Twilight Zone (Good luck with Interpose!)
  Future Crew
And, of course, all past and present Hornet members

  The REW (Rivendell is still really good!)
  The Counsellor / Spirit New Style (You learn way too quickly!  :)
  Airon Jayder (Thanks for taking the time and the wonderful conversations)
  Jussi L. (Your coding help has helped me more than you know.)
  Necros (Stay cool, my friend.  Keep coding; it will open up a whole new
    world for you)
  Mr. Khan
  Akin. T. (What a nice card!)
  Markus Maki (Good luck with Remedy!  Death Rally is AWESOME!)
  Peter Habja (I will write you back, I promise!  I'm so sorry!  :-(
  Rex Deathstar (Pipelining!  Woohoo!)
  Pyromaniac, Russ, Kosh, and all other Arise members
  Dizzy (The greatest.  I doubt you'll see this greet, but email me if you do)
  Maelcum (What happened to you?)
  Dan Wright and Pascal Pochol of Toxic Zombies (Keep the faith!)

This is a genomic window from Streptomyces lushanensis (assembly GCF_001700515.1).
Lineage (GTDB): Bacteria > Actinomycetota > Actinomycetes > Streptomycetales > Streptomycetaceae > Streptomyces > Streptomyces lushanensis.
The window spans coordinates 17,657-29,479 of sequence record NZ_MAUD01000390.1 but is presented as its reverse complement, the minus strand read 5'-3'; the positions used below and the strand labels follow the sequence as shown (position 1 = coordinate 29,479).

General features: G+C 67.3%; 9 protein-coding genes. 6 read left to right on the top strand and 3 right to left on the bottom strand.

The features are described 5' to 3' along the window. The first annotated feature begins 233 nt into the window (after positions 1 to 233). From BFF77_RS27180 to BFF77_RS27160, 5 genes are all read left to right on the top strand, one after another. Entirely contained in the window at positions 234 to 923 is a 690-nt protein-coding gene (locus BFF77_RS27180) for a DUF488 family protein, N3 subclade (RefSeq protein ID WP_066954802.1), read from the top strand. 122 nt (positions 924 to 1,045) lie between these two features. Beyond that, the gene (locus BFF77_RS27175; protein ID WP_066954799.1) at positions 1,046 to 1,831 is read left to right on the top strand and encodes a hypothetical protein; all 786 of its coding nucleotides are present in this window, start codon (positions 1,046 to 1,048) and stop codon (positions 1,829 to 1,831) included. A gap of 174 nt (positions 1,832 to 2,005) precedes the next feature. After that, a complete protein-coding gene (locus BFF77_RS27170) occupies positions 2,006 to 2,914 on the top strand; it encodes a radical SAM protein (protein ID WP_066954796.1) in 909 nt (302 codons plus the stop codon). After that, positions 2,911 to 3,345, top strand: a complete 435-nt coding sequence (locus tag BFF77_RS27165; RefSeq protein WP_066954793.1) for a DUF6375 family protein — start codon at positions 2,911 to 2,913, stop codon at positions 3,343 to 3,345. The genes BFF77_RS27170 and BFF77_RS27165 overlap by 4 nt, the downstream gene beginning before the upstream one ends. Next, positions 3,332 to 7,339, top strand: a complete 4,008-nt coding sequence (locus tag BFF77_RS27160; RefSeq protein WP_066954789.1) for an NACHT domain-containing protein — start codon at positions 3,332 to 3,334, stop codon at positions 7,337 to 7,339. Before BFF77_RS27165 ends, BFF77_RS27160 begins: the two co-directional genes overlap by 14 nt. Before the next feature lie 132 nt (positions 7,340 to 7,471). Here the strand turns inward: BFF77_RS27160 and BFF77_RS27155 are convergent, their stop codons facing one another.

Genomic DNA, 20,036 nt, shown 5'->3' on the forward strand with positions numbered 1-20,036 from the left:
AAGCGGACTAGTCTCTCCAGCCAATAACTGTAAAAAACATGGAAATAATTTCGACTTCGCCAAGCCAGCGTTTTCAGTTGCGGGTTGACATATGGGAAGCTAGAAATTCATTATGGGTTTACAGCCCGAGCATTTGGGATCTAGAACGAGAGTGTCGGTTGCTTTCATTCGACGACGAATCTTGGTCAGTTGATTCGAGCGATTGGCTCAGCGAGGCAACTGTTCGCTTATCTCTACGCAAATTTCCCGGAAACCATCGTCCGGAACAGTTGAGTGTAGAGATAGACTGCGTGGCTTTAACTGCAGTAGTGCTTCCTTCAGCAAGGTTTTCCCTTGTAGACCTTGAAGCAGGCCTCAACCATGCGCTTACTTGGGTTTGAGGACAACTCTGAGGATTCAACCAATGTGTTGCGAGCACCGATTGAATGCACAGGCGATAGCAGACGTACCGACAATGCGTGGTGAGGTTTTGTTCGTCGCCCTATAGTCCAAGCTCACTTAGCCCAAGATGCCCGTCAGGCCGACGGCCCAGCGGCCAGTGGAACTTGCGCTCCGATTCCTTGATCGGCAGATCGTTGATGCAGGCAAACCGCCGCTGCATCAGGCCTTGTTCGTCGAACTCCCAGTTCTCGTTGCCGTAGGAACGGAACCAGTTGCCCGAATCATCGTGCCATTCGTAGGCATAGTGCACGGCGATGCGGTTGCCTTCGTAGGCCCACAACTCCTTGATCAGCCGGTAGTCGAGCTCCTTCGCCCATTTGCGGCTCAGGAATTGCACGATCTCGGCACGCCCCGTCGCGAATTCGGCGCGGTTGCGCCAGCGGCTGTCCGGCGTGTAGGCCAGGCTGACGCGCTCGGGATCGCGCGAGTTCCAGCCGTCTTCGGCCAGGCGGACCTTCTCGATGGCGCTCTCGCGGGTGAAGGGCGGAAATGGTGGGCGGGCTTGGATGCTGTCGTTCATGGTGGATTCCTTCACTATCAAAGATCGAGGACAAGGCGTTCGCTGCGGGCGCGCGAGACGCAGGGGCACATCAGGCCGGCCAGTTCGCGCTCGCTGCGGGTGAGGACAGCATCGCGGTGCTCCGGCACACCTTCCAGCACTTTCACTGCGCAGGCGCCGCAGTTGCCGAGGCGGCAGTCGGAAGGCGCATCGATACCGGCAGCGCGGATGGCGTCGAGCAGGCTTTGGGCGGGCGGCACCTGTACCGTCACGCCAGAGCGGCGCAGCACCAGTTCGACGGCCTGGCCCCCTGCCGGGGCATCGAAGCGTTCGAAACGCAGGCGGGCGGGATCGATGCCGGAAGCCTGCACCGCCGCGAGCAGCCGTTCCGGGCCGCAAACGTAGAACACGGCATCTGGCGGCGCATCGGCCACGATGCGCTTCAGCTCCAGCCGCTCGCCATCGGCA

Laserlore (Your NAID'95 tune was good, are you still composing?)
  Catwoman and little Trixter Jr. ;)
  Everyone who tried to help me support Grind... I might rewrite it at
    some point, but don't hold your breath... But your assistance was
    wonderful, thank you all for wanting to help out
  Everyone who tried to support Chromatiks as well... The PC Scene killed
    the musicdisk, but I promise not to let Skaven's artwork go to
    waste... someday...

And everyone else that I forgot--you know that I would have greeted you if I
could think straight, so email me at trixter@mcs.com...  The demo scene has
given my love of computers a constructive outlet throughout my life, and I
just want to thank everyone who tried (and succeeded) to move the scene

Signing off...

Trixter / Hornet (Jim Leonard, trixter@mcs.com)
November 17th, 1996